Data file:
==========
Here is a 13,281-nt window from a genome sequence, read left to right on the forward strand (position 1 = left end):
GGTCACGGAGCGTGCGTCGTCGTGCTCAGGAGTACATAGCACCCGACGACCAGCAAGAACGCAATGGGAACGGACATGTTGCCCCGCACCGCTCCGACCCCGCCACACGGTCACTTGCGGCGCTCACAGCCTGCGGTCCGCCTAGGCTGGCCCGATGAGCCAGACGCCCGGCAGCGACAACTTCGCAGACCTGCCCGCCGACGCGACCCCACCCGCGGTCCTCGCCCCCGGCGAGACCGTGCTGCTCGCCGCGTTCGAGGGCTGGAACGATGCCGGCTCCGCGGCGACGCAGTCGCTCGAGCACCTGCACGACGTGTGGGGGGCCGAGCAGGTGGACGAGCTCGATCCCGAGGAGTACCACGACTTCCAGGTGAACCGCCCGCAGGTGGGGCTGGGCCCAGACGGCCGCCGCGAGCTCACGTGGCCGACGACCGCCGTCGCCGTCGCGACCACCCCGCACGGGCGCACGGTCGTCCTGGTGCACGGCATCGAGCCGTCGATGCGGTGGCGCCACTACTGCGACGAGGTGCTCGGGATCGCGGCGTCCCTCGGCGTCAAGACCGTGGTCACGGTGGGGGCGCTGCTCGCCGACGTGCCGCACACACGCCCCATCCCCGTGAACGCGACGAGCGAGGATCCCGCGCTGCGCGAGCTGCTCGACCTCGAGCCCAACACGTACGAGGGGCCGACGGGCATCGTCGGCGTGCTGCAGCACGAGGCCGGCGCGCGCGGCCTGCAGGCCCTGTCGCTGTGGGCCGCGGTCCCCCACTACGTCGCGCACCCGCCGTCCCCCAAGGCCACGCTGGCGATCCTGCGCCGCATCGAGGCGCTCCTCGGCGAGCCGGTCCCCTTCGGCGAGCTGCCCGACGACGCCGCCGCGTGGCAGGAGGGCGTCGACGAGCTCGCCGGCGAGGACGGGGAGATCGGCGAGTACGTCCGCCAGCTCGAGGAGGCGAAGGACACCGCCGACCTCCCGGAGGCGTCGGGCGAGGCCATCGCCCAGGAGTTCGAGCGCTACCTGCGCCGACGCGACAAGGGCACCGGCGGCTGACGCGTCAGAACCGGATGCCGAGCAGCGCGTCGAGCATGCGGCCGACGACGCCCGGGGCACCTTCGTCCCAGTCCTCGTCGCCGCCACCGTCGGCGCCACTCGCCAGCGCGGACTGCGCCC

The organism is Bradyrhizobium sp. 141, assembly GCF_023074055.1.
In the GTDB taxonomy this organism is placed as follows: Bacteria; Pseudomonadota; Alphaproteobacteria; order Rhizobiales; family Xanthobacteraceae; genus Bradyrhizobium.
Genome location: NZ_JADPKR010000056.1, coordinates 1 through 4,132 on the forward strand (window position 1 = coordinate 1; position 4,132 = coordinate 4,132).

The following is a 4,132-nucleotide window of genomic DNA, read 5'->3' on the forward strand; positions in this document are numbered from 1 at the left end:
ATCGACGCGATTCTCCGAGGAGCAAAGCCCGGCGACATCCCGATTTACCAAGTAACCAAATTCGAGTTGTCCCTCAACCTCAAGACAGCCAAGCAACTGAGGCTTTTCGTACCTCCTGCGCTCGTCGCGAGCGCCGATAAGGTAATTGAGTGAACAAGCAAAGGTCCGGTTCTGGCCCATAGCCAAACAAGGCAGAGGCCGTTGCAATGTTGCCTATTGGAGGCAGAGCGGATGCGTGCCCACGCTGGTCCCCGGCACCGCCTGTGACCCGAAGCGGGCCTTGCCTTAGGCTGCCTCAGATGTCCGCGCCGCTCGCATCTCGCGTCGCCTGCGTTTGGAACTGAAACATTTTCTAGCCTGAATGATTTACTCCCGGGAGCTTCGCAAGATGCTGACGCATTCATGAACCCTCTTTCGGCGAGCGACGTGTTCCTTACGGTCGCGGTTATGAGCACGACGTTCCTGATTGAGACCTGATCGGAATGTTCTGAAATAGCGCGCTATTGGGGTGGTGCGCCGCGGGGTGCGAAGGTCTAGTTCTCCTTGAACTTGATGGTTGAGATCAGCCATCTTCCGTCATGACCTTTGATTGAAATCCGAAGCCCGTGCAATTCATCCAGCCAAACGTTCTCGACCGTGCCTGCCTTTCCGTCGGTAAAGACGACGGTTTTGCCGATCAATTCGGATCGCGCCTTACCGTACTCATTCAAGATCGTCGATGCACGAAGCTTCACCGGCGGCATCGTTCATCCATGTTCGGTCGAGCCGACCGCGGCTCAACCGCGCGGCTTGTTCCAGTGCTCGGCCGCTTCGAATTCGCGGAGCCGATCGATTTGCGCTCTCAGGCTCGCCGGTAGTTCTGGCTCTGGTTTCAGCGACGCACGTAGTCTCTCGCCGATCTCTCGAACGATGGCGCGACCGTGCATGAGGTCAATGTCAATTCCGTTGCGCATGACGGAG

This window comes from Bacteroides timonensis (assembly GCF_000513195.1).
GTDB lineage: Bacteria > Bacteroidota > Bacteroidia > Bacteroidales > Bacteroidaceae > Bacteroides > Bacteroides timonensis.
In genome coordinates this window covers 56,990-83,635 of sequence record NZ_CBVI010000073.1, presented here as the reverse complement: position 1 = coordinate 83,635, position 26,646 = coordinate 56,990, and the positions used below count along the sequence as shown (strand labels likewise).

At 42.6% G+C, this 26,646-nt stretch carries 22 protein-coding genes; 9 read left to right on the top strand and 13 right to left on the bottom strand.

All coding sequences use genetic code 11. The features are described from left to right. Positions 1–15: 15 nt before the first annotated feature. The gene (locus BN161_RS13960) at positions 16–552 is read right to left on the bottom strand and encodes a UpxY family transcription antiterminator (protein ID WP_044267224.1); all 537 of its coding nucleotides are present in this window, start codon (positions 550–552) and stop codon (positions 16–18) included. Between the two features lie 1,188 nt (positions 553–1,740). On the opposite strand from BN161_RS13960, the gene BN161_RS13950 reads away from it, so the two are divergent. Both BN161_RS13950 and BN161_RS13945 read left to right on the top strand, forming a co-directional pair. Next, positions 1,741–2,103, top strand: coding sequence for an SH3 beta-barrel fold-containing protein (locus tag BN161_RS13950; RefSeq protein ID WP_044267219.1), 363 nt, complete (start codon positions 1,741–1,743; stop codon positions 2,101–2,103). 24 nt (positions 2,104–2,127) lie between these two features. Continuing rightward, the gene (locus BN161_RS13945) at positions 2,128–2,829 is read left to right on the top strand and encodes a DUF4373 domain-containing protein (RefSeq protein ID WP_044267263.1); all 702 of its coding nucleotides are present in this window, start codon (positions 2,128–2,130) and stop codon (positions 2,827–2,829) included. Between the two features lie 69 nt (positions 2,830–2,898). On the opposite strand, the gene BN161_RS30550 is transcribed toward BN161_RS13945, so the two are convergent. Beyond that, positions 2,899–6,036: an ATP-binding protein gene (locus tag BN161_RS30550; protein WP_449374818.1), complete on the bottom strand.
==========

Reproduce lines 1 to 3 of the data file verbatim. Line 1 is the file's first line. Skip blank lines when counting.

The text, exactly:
Here is a 13,281-nt window from a genome sequence, read left to right on the forward strand (position 1 = left end):
GGTCACGGAGCGTGCGTCGTCGTGCTCAGGAGTACATAGCACCCGACGACCAGCAAGAACGCAATGGGAACGGACATGTTGCCCCGCACCGCTCCGACCCCGCCACACGGTCACTTGCGGCGCTCACAGCCTGCGGTCCGCCTAGGCTGGCCCGATGAGCCAGACGCCCGGCAGCGACAACTTCGCAGACCTGCCCGCCGACGCGACCCCACCCGCGGTCCTCGCCCCCGGCGAGACCGTGCTGCTCGCCGCGTTCGAGGGCTGGAACGATGCCGGCTCCGCGGCGACGCAGTCGCTCGAGCACCTGCACGACGTGTGGGGGGCCGAGCAGGTGGACGAGCTCGATCCCGAGGAGTACCACGACTTCCAGGTGAACCGCCCGCAGGTGGGGCTGGGCCCAGACGGCCGCCGCGAGCTCACGTGGCCGACGACCGCCGTCGCCGTCGCGACCACCCCGCACGGGCGCACGGTCGTCCTGGTGCACGGCATCGAGCCGTCGATGCGGTGGCGCCACTACTGCGACGAGGTGCTCGGGATCGCGGCGTCCCTCGGCGTCAAGACCGTGGTCACGGTGGGGGCGCTGCTCGCCGACGTGCCGCACACACGCCCCATCCCCGTGAACGCGACGAGCGAGGATCCCGCGCTGCGCGAGCTGCTCGACCTCGAGCCCAACACGTACGAGGGGCCGACGGGCATCGTCGGCGTGCTGCAGCACGAGGCCGGCGCGCGCGGCCTGCAGGCCCTGTCGCTGTGGGCCGCGGTCCCCCACTACGTCGCGCACCCGCCGTCCCCCAAGGCCACGCTGGCGATCCTGCGCCGCATCGAGGCGCTCCTCGGCGAGCCGGTCCCCTTCGGCGAGCTGCCCGACGACGCCGCCGCGTGGCAGGAGGGCGTCGACGAGCTCGCCGGCGAGGACGGGGAGATCGGCGAGTACGTCCGCCAGCTCGAGGAGGCGAAGGACACCGCCGACCTCCCGGAGGCGTCGGGCGAGGCCATCGCCCAGGAGTTCGAGCGCTACCTGCGCCGACGCGACAAGGGCACCGGCGGCTGACGCGTCAGAACCGGATGCCGAGCAGCGCGTCGAGCATGCGGCCGACGACGCCCGGGGCACCTTCGTCCCAGTCCTCGTCGCCGCCACCGTCGGCGCCACTCGCCAGCGCGGACTGCGCCC

The organism is Bradyrhizobium sp. 141, assembly GCF_023074055.1.